A wide range of civil rights, religious and business associations, including the Chamber of Commerce, have spoken out against revoking TPS for so many people from dangerous, dysfunctional and impoverished countries.
Congress created TPS in 1990 as a way to provide refuge to foreigners in the U.S. if a natural disaster or political or social upheaval created conditions that are too dangerous or difficult for the foreigners to safely return.
In a Friday announcement, the Department of Homeland Security said that DHS Secretary Kirstjen Nielsen has determined that “the disruption of living conditions” caused by the hurricane that struck Honduras in 1998 “should no longer be regarded as substantial.” Thus, Nielsen reasoned in a narrow interpretation of TPS, the protection for Hondurans here should be terminated. Other administrations have reasoned that living conditions were still too precarious to accommodate the return of so many people, and that it was in the U.S. interest to allow people to remain.
The Haitians who’ve had TPS since 2010—following that massive earthquake that year —will lose their status on July 22 of this year. The Salvadorans received TPS in 2001 following a massive earthquake that struck that country. Many Salvadorans were already here, undocumented, at that time after the leaving the chaos of a nation consumed by civil war in the 1980s and early 1990s. The Salvadorans will lose their TPS as of Sept. 9, 2019.
Also facing future potential deportation are 9,000 Nepalis, who were provided TPS after a 2015 earthquake and lose it June 24, 2019, and 5,300 Nicaraguans, who were provided TPS in 1999 after the same hurricane that struck Honduras. The Nicaraguans lose TPS on Jan. 5, 2019.
In November 2017, a Honduran woman in the Washington, D.C. area—which has a large concentration of Hondurans with TPS—spoke with the Center for Public Integrity when it became evident that the new Trump Administration was considering pulling the plug on TPS.
“I’m so nervous I can’t even think about what I would do if I lose TPS,” the woman said, asking for her name not to be revealed. For 13 years, she said in 2017, she had cleaned a U.S. government building, a job requiring a special ID, from 7:30 a.m. to 4 p.m. After that shift, she cleaned a private building from 5 p.m. to 9 p.m.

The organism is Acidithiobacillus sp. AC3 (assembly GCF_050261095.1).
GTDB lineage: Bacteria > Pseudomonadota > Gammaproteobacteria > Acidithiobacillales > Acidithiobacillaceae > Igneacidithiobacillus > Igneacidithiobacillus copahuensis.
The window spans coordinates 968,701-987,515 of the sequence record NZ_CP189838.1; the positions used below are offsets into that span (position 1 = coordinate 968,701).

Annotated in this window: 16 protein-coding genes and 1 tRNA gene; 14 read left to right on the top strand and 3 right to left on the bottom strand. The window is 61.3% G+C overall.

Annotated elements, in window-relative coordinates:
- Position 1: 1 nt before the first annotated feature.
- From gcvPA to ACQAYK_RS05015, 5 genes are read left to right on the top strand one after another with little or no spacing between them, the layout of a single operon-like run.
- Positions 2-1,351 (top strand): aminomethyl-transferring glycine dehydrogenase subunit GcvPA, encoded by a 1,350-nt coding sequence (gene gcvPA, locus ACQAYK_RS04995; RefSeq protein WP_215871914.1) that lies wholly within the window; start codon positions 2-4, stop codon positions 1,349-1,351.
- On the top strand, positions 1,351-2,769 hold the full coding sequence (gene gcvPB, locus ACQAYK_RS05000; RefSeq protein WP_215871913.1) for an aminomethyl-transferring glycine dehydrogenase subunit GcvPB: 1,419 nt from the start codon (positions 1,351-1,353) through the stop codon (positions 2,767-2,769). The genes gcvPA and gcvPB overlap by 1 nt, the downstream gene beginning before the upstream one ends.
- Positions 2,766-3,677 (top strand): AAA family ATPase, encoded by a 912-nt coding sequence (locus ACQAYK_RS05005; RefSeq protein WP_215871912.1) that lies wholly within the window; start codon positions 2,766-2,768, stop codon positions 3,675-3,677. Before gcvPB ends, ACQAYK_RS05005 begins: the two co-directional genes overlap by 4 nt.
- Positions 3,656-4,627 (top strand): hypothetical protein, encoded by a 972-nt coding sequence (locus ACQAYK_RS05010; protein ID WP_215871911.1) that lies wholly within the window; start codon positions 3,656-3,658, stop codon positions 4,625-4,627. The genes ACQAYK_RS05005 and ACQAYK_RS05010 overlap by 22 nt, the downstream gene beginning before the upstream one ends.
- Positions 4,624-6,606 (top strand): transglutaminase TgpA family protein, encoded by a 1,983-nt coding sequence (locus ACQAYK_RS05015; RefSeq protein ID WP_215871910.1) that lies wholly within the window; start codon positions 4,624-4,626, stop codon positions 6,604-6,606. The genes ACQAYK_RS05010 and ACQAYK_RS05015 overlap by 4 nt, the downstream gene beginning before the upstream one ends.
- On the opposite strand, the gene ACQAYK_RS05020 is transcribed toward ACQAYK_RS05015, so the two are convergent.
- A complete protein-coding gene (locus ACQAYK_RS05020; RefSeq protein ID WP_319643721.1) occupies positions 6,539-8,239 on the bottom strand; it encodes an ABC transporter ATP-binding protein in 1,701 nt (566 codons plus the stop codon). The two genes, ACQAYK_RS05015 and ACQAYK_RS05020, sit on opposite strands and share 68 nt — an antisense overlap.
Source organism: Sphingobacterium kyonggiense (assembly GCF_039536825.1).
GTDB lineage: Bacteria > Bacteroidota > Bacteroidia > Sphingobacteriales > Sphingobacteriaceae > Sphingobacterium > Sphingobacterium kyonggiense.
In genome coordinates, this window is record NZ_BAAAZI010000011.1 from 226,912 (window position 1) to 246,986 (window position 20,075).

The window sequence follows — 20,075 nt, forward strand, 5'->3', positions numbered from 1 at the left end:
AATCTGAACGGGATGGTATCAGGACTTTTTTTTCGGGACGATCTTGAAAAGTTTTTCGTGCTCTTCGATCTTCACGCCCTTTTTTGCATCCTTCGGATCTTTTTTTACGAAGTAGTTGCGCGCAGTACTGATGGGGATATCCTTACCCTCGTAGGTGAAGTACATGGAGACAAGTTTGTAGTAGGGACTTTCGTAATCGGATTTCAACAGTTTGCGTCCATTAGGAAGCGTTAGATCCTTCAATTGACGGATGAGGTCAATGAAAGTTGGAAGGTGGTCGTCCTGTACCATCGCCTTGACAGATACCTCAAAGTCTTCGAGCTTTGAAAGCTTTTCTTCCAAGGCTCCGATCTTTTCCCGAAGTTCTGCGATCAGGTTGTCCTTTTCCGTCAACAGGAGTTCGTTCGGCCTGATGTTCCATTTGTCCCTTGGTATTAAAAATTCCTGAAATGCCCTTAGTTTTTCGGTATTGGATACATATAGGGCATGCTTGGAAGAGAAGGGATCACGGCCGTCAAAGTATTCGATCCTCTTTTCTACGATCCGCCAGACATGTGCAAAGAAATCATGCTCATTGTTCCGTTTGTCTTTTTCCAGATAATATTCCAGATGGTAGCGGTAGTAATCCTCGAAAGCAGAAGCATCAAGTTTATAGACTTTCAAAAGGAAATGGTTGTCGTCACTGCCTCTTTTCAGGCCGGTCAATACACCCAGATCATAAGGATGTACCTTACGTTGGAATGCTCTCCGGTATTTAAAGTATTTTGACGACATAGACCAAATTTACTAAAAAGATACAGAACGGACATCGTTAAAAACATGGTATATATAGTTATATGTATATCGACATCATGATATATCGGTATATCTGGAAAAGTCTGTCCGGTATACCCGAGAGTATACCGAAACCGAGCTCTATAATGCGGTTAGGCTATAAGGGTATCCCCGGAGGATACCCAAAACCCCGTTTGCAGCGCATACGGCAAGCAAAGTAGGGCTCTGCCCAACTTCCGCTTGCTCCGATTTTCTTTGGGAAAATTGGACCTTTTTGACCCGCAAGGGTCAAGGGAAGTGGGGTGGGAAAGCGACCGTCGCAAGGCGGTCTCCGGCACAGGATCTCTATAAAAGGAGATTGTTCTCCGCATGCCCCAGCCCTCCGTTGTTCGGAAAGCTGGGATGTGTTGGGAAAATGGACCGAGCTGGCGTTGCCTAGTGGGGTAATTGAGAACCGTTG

Days before the decision, Honduran TPS recipient Orlando Lopez, expressed anxiety. All TPS recipients have to register and go through background checks, and are disqualified if they have criminal records. “We work hard and do not have criminal records,” he said in a call with reporters. “I own a home and business with my family and every year I pay my taxes.”
Emeryville, Calif., Mayor John Bauters, told reporters: “Strangers, families and friends would have to piece together their (the TPS immigrants’) lives after this decision is made. There isn’t anything worse that we could do right now than remove a massive amount of people who are integral to the American economy and whose family ties and lives are connected primarily to the United States.”
The Department of Homeland Security’s Friday announcement said that the decision to terminate TPS for Hondurans in 18 months is designed to “allow for an orderly transition,” and to provide time for the Hondurans to seek alternative lawful immigration status if they are eligible.
In reality, though, options to seek legal status are very limited for TPS holders. Most do not have a close family member who can sponsor them. Most employers have no access to visas to try to sponsor them. If they can afford the expense, they can attempt to seek relief through immigration court, with uncertain outcomes. Many immigrant rights advocates are urging Congress to act by approving a path that would allow TPS holders to seek permanent immigrant status.
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Trump administration to end temporary protected status for immigrants from El Salvador